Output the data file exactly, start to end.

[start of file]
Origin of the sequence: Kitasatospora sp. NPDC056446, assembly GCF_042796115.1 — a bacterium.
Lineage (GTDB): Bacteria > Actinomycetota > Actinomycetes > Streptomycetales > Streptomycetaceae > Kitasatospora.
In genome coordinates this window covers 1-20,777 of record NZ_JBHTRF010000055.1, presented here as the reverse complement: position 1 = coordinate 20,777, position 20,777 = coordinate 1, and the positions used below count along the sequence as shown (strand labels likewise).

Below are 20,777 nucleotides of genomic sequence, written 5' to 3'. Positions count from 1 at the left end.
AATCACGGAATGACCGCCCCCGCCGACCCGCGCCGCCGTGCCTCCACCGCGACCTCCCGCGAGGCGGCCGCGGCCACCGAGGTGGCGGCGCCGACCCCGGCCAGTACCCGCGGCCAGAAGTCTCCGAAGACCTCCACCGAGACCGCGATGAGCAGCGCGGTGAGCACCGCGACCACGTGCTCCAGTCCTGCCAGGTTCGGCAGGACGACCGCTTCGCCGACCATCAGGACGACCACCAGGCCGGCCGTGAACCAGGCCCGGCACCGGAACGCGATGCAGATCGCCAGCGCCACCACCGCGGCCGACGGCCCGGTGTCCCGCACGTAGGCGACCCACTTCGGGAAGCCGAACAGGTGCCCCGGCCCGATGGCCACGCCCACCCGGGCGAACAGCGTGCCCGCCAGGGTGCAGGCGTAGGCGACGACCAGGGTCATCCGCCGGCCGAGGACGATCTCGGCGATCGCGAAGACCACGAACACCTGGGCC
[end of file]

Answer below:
Origin of the sequence: Kitasatospora sp. NPDC056446, assembly GCF_042796115.1 — a bacterium.
Lineage (GTDB): Bacteria > Actinomycetota > Actinomycetes > Streptomycetales > Streptomycetaceae > Kitasatospora.
In genome coordinates this window covers 1-20,777 of record NZ_JBHTRF010000055.1, presented here as the reverse complement: position 1 = coordinate 20,777, position 20,777 = coordinate 1, and the positions used below count along the sequence as shown (strand labels likewise).

Below are 20,777 nucleotides of genomic sequence, written 5' to 3'. Positions count from 1 at the left end.
AATCACGGAATGACCGCCCCCGCCGACCCGCGCCGCCGTGCCTCCACCGCGACCTCCCGCGAGGCGGCCGCGGCCACCGAGGTGGCGGCGCCGACCCCGGCCAGTACCCGCGGCCAGAAGTCTCCGAAGACCTCCACCGAGACCGCGATGAGCAGCGCGGTGAGCACCGCGACCACGTGCTCCAGTCCTGCCAGGTTCGGCAGGACGACCGCTTCGCCGACCATCAGGACGACCACCAGGCCGGCCGTGAACCAGGCCCGGCACCGGAACGCGATGCAGATCGCCAGCGCCACCACCGCGGCCGACGGCCCGGTGTCCCGCACGTAGGCGACCCACTTCGGGAAGCCGAACAGGTGCCCCGGCCCGATGGCCACGCCCACCCGGGCGAACAGCGTGCCCGCCAGGGTGCAGGCGTAGGCGACGACCAGGGTCATCCGCCGGCCGAGGACGATCTCGGCGATCGCGAAGACCACGAACACCTGGGCC